Perceptions of climate change, environmental variability and the role of agricultural adaptation strategies by small-scale farmers in Africa: the case of Mwanga district in Northern Tanzania

Mngumi, Julius W. (2016) Perceptions of climate change, environmental variability and the role of agricultural adaptation strategies by small-scale farmers in Africa: the case of Mwanga district in Northern Tanzania. PhD thesis, University of Glasgow.

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Printed Thesis Information: https://eleanor.lib.gla.ac.uk/record=b3159600

Abstract

Abstract
The potential impacts of climate change and environmental variability are already evident in most parts of the world, which is witnessing increasing temperature rates and prolonged flood or drought conditions that affect agriculture activities and nature-dependent livelihoods. This study was conducted in Mwanga District in the Kilimanjaro region of Tanzania to assess the nature and impacts of climate change and environmental variability on agriculture-dependent livelihoods and the adaptation strategies adopted by small-scale rural farmers. To attain its objective, the study employed a mixed methods approach in which both qualitative and quantitative techniques were used.
The study shows that farmers are highly aware of their local environment and are conscious of the ways environmental changes affect their livelihoods. Farmers perceived that changes in climatic variables such as rainfall and temperature had occurred in their area over the period of three decades, and associated these changes with climate change and environmental variability. Farmers’ perceptions were confirmed by the evidence from rainfall and temperature data obtained from local and national weather stations, which showed that temperature and rainfall in the study area had become more variable over the past three decades. Farmers’ knowledge and perceptions of climate change vary depending on the location, age and gender of the respondents. The findings show that the farmers have limited understanding of the causes of climatic conditions and environmental variability, as some respondents associated climate change and environmental variability with social, cultural and religious factors.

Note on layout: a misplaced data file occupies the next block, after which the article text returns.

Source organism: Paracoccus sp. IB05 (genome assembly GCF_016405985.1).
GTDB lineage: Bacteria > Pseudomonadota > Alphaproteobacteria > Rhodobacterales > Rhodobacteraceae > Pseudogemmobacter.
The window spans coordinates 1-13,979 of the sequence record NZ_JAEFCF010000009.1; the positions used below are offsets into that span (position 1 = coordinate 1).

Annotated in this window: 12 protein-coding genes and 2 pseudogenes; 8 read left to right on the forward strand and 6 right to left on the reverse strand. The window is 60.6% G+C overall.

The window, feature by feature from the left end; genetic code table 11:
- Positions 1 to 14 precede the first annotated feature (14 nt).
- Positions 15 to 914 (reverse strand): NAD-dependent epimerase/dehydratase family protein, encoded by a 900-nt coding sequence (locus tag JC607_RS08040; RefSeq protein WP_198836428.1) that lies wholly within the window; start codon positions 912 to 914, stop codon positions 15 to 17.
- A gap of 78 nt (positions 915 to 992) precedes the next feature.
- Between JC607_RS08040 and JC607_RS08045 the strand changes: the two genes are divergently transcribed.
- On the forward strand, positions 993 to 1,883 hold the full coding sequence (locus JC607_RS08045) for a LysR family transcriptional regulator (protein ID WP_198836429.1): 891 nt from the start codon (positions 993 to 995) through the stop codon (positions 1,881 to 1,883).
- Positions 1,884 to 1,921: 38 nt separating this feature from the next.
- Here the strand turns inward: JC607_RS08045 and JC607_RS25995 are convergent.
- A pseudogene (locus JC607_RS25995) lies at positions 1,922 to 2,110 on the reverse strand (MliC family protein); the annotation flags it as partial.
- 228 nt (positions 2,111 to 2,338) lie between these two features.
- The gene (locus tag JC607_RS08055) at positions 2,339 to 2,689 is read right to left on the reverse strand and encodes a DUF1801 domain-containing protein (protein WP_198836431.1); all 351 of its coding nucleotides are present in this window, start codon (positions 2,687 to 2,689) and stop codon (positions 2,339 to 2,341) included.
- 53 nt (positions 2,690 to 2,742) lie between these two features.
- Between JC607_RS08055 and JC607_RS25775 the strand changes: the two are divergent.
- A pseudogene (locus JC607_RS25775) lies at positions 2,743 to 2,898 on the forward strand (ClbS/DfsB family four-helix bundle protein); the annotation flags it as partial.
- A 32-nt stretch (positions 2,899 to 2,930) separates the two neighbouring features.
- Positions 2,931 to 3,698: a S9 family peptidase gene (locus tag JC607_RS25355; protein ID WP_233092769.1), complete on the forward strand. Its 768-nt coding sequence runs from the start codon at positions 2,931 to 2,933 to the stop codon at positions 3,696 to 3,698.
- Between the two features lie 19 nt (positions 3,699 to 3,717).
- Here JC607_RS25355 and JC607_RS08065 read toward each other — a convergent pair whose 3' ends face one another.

This study suggests that, despite the changing climatic conditions and environmental variability, farmers have developed and implemented a number of agriculture adaptation strategies that enable them to reduce their vulnerability to the changing conditions. The findings show that agriculture adaptation strategies employ both planned and autonomous adaptation strategies. However, the study shows that increasing drought conditions, rainfall variability, declining soil fertility and use of cheap farming technology are among the challenges that limit effective implementation of agriculture adaptation strategies. This study recommends further research on the varieties of drought-resilient crops, the development of small-scale irrigation schemes to reduce dependence on rain-fed agriculture, and the improvement of crop production in a given plot of land. In respect of the development of adaptation strategies, the study recommends the involvement of the local farmers and consideration of their knowledge and experience in the farming activities as well as the conditions of their local environment. Thus, the findings of this study may be helpful at various levels of decision making with regard to the development of climate change and environmental variability policies and strategies towards reducing farmers’ vulnerability to current and expected future changes.

Item Type: Thesis (PhD)
Qualification Level: Doctoral
Additional Information: Supported by the scholarship of the Science and Technology Higher Education Project (STHEP) from Dar es Salaam University College of Education (DUCE).
Keywords: Impacts of climate change, agriculture adaptation strategies, indigenous environmental farming knowledge.
Subjects: G Geography. Anthropology. Recreation > GE Environmental Sciences
S Agriculture > SB Plant culture
Colleges/Schools: College of Science and Engineering > School of Geographical and Earth Sciences
Supervisor's Name: John, Professor Briggs
Date of Award: 2016
Depositing User: Mr Julius Mngumi
Unique ID: glathesis:2016-7441
Copyright: Copyright of this thesis is held by the author.
Date Deposited: 20 Jun 2016 08:16
Last Modified: 14 Jul 2016 10:42
URI: http://theses.gla.ac.uk/id/eprint/7441

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